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Wednesday, 1 December 2004
Page: 15

Senator LUDWIG (10:37 AM) —As the Democrats have said, these amendments aim to remove the discretion of the court to exclude the defendant and their legal representative, if the legal representative does not have a security clearance, from the section 31 closed hearing. One fundamental issue that has been missed—or at least glossed over—by the minor parties is that the section 31 closed hearing is not the trial. I think that is important to reflect upon. It is not the trial of the defendant. My advisers tell me the closed hearing is a voir dire in practice. It is a process which is designed to deal separately with these matters of national security. The opposition, as a consequence—and I will go on to explain a little more as we take up the time—do not support these amendments because we fundamentally believe that these amendments would undermine the basic objects of the bill.

The bill aims to create a separate, closed hearing, not a trial—and I tried to explain how that sits—where the court can consider arguments about the disclosure of information; perhaps forum is a word you could use. It is fundamentally necessary that that forum be closed because arguments could be considered within that and then be declared security sensitive by the Attorney-General. There is a requirement that the forum be closed so that security sensitive information can be considered and that consideration cannot of itself lead to the disclosure of security information such as to prejudice national security. We do not want to be in a position where the forum could prejudice national security. What would be the point of having the forum? What would be the point of having the section 31 closed hearing? The whole point of it is to ensure that there is integrity to that system. If the court did not have the capacity to exclude the defendant and their legal representative from the section 31 closed hearing, if the legal representative did not have a security clearance, then the court would not have the capacity to create that intended forum.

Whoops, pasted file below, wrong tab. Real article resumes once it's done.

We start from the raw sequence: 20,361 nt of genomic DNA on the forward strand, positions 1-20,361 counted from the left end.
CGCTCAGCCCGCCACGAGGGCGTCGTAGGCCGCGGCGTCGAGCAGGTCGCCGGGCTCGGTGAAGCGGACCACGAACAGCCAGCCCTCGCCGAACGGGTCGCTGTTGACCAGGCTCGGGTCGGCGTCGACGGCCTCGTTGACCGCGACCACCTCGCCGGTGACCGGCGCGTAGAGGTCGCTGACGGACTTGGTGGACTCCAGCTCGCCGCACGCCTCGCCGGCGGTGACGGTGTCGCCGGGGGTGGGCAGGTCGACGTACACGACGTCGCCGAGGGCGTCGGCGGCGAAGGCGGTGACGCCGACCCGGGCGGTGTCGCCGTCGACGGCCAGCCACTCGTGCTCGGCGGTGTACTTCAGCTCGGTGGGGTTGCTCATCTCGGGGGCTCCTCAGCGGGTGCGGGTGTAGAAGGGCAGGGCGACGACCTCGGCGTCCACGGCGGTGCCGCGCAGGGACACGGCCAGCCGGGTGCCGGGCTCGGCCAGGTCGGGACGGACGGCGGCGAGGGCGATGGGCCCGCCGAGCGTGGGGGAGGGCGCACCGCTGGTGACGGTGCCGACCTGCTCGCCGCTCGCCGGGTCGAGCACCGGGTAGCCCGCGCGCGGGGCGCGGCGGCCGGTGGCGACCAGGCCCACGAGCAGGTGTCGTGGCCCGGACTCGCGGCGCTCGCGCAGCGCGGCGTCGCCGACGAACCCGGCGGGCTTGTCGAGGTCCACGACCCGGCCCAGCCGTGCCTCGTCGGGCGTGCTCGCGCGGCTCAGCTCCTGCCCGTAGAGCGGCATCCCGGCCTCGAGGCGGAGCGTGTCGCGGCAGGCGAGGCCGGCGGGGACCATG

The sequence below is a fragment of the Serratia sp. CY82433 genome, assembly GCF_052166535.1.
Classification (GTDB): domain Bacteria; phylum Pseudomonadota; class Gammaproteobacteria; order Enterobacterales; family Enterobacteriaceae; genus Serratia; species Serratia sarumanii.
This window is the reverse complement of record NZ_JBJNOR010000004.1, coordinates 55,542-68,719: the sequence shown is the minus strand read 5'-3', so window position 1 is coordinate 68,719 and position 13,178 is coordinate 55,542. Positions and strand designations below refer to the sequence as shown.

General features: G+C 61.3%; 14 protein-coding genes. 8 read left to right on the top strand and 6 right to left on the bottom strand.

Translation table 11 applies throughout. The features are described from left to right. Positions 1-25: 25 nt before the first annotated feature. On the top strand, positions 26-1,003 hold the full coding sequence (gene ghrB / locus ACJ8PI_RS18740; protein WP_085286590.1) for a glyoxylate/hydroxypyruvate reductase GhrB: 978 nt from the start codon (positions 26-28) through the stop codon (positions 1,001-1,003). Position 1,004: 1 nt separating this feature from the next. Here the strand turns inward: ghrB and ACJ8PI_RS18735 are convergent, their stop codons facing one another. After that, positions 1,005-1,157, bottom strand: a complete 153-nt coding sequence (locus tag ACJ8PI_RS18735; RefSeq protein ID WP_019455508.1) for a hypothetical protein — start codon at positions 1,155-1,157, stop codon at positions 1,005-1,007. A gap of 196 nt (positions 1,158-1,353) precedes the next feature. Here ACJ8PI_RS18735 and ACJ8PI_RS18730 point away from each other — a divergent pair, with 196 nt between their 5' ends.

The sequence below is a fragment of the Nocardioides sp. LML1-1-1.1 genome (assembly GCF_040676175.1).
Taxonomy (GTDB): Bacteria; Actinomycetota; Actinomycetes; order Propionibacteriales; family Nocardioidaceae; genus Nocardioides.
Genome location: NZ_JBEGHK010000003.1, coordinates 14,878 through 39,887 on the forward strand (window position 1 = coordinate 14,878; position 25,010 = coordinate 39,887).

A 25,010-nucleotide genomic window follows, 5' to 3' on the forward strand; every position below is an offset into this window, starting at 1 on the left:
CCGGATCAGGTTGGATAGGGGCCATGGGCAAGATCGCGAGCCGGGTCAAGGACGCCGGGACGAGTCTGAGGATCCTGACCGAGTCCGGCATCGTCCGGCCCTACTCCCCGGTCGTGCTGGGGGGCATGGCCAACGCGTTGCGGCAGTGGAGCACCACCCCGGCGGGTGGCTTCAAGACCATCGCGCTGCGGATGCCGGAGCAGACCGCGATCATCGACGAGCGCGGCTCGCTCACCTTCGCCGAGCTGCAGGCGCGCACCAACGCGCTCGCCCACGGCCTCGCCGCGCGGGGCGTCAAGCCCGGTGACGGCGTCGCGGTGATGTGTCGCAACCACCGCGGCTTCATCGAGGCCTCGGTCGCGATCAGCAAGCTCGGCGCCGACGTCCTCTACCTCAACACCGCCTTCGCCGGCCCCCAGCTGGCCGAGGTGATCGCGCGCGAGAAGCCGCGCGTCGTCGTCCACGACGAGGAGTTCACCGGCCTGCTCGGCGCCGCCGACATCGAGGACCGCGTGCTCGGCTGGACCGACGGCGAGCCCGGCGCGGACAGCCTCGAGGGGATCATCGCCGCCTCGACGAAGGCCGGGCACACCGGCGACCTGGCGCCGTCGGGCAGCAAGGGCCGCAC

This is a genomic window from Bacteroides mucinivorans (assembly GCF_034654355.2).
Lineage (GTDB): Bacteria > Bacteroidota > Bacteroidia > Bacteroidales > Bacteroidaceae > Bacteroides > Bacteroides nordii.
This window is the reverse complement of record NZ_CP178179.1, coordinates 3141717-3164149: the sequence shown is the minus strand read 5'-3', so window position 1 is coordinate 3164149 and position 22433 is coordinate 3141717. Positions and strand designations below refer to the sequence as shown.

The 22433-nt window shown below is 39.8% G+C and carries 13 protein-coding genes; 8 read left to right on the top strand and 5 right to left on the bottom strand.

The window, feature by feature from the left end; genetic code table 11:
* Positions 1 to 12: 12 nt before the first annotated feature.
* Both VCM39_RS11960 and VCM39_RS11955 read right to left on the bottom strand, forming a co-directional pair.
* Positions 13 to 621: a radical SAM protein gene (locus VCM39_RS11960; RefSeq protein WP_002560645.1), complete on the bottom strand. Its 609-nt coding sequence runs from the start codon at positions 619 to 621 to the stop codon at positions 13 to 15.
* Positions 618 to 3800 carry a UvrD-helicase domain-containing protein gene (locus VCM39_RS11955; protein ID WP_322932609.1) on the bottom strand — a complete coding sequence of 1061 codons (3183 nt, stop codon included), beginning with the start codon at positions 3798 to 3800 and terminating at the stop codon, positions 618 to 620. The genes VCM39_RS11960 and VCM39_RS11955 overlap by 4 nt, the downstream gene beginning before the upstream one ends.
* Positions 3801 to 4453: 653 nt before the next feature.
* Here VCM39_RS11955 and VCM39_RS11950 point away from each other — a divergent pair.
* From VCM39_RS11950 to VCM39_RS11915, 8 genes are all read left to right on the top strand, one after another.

Without that forum, or separate hearing, the whole object of the bill is effectively defeated. It is not the trial of the defendant. I think you have to put that delineation in your mind when you address this national security bill. You have to be able to conceptualise the difference between a closed forum hearing, which is to determine a particular issue, and a trial, which is to determine the guilt or innocence of the person. It is important to note that a section 31 closed hearing, from which the defendant and their legal representative—if they do not have a security clearance—can be excluded is not, as I have said, a trial. If it is not a trial then the decisions that are made in it are about the nature of the security information. The trial may be subsequent to that forum or the forum may be part of the trial—that is, you could be in the middle of a trial and need a forum because something came up, and that could come up more than once depending on the witnesses. The trial may or may not have started and you may have a forum. At any point in the process the certificate could be issued and you would come out of the trial, go into the closed forum and determine those issues.

There are also a couple of safeguards, as a few things might pop up. In the trial itself the court does not have the discretion to exclude the defendant or their legal representative. When you are in the trial, the court cannot say, `Because you don't have security clearance, you're excluded.' Due to the amendments to clause 19, the court now expressly has the power to permanently stay proceedings if it concludes that, due to an order it made pursuant to clause 29 about excluding a defendant or their legal representative from a section 31 closed hearing, the defendant's capacity to receive a fair trial has been substantially adversely affected. If you have a situation where in the forum the defendant's legal representative was excluded because they did not have a security clearance, the defendant's legal adviser cannot then be excluded from the trial. If the court determines that because of a decision it made in that forum the defendant may not receive a fair trial because they have been substantially adversely affected, it can stay the proceedings. When you put those two bits together, the bill would be defeated in its purpose if you did not have that process in place. For those reasons we do not support the amendments.